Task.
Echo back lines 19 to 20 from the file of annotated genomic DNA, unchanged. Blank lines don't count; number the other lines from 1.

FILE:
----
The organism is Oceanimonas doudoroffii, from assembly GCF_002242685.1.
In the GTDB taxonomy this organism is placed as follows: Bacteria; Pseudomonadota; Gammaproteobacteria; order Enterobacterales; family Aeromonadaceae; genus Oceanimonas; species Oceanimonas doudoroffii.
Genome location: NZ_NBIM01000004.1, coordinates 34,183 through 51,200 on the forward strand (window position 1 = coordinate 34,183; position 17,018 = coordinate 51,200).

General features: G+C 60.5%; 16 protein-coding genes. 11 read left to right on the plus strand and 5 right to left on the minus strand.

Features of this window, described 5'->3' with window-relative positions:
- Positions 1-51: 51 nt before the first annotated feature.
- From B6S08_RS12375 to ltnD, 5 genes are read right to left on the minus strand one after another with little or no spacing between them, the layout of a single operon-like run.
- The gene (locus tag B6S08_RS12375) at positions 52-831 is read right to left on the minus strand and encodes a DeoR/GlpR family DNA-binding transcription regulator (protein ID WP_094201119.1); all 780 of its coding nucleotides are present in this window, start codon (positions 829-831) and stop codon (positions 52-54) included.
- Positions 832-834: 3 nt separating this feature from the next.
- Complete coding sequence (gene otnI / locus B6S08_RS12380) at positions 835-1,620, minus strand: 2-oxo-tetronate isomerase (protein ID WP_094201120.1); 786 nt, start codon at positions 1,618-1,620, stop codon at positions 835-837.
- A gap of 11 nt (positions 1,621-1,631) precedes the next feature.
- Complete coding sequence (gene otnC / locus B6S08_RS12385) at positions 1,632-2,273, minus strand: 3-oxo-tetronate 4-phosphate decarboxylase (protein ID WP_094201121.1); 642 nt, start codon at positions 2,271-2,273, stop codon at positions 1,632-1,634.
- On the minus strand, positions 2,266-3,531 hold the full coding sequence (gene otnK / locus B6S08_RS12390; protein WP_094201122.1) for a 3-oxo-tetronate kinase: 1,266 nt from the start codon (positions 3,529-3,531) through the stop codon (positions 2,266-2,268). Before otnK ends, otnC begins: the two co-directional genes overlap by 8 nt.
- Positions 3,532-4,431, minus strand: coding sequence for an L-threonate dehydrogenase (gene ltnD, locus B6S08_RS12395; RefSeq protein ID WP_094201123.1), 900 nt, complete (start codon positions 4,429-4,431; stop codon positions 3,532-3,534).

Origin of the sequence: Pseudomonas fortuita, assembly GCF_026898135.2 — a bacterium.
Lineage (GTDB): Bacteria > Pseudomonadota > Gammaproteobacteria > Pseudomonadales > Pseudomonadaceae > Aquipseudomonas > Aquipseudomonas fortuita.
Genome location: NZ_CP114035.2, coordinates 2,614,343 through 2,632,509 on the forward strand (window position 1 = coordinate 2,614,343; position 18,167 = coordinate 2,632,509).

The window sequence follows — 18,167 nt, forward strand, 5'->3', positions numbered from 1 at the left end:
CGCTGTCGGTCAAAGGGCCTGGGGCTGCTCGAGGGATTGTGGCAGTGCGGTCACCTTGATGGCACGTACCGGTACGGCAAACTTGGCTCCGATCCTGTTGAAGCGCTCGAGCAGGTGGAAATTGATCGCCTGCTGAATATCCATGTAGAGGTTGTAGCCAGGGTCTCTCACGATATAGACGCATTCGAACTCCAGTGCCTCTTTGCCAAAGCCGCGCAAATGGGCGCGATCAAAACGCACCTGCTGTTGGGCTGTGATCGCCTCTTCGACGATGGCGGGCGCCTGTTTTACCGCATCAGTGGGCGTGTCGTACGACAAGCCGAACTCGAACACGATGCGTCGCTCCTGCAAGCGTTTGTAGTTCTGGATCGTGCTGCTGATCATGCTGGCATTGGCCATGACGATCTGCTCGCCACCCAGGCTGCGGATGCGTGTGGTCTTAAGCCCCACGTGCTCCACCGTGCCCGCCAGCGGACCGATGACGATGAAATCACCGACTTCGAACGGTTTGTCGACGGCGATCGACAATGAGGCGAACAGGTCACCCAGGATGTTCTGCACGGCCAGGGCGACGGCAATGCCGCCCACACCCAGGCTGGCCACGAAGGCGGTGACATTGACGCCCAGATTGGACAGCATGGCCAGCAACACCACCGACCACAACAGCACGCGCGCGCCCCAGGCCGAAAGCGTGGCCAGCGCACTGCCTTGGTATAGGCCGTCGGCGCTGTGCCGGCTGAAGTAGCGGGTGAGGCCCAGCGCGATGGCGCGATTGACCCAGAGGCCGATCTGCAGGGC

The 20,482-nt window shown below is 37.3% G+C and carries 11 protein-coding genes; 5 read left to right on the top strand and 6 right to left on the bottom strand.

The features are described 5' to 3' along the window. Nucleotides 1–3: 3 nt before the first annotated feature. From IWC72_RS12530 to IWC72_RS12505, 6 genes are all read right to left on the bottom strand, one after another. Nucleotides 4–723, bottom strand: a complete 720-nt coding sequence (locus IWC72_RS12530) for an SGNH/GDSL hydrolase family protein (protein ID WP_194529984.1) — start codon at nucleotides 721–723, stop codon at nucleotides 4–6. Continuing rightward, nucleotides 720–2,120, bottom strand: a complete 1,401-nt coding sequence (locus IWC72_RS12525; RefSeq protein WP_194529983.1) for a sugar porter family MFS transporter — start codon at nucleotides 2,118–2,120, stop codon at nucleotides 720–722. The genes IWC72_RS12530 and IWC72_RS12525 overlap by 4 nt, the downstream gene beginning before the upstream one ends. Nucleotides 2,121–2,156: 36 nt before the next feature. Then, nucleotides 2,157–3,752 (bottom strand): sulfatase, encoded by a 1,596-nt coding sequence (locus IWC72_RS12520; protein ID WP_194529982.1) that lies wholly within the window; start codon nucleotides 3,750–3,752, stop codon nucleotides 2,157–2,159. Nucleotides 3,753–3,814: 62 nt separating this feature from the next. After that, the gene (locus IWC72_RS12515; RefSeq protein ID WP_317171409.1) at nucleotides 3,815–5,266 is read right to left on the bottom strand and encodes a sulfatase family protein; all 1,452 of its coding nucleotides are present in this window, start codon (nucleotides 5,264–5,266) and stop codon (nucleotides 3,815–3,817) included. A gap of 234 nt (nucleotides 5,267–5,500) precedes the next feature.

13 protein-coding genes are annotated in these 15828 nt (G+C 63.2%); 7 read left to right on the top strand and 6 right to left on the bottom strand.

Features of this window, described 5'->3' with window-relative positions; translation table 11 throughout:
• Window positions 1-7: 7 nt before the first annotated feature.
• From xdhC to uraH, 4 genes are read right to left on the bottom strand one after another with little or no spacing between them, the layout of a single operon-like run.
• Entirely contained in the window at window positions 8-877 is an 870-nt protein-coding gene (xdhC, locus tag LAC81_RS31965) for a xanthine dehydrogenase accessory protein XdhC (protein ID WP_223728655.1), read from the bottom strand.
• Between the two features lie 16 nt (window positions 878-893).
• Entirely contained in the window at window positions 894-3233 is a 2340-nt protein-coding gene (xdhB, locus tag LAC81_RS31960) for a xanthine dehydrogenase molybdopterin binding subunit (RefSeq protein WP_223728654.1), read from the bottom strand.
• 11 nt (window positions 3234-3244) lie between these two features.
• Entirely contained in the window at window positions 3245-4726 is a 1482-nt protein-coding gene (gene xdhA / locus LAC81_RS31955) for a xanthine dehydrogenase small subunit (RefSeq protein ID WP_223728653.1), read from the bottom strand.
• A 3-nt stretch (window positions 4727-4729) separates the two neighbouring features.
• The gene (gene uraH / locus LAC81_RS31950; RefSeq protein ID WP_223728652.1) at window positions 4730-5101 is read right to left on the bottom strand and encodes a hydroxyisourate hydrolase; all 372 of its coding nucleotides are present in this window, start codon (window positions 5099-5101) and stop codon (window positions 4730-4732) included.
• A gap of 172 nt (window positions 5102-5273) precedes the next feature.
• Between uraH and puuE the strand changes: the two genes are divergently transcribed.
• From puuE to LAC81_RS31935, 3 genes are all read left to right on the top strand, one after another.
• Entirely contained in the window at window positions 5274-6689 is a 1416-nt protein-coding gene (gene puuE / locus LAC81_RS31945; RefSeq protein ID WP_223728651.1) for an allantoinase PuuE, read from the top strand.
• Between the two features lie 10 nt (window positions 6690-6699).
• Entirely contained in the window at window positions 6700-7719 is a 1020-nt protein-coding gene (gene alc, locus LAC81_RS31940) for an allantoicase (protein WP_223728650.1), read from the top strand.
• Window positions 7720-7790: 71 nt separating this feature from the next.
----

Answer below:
CGCTGTCGGTCAAAGGGCCTGGGGCTGCTCGAGGGATTGTGGCAGTGCGGTCACCTTGATGGCACGTACCGGTACGGCAAACTTGGCTCCGATCCTGTTGAAGCGCTCGAGCAGGTGGAAATTGATCGCCTGCTGAATATCCATGTAGAGGTTGTAGCCAGGGTCTCTCACGATATAGACGCATTCGAACTCCAGTGCCTCTTTGCCAAAGCCGCGCAAATGGGCGCGATCAAAACGCACCTGCTGTTGGGCTGTGATCGCCTCTTCGACGATGGCGGGCGCCTGTTTTACCGCATCAGTGGGCGTGTCGTACGACAAGCCGAACTCGAACACGATGCGTCGCTCCTGCAAGCGTTTGTAGTTCTGGATCGTGCTGCTGATCATGCTGGCATTGGCCATGACGATCTGCTCGCCACCCAGGCTGCGGATGCGTGTGGTCTTAAGCCCCACGTGCTCCACCGTGCCCGCCAGCGGACCGATGACGATGAAATCACCGACTTCGAACGGTTTGTCGACGGCGATCGACAATGAGGCGAACAGGTCACCCAGGATGTTCTGCACGGCCAGGGCGACGGCAATGCCGCCCACACCCAGGCTGGCCACGAAGGCGGTGACATTGACGCCCAGATTGGACAGCATGGCCAGCAACACCACCGACCACAACAGCACGCGCGCGCCCCAGGCCGAAAGCGTGGCCAGCGCACTGCCTTGGTATAGGCCGTCGGCGCTGTGCCGGCTGAAGTAGCGGGTGAGGCCCAGCGCGATGGCGCGATTGACCCAGAGGCCGATCTGCAGGGC

The 20,482-nt window shown below is 37.3% G+C and carries 11 protein-coding genes; 5 read left to right on the top strand and 6 right to left on the bottom strand.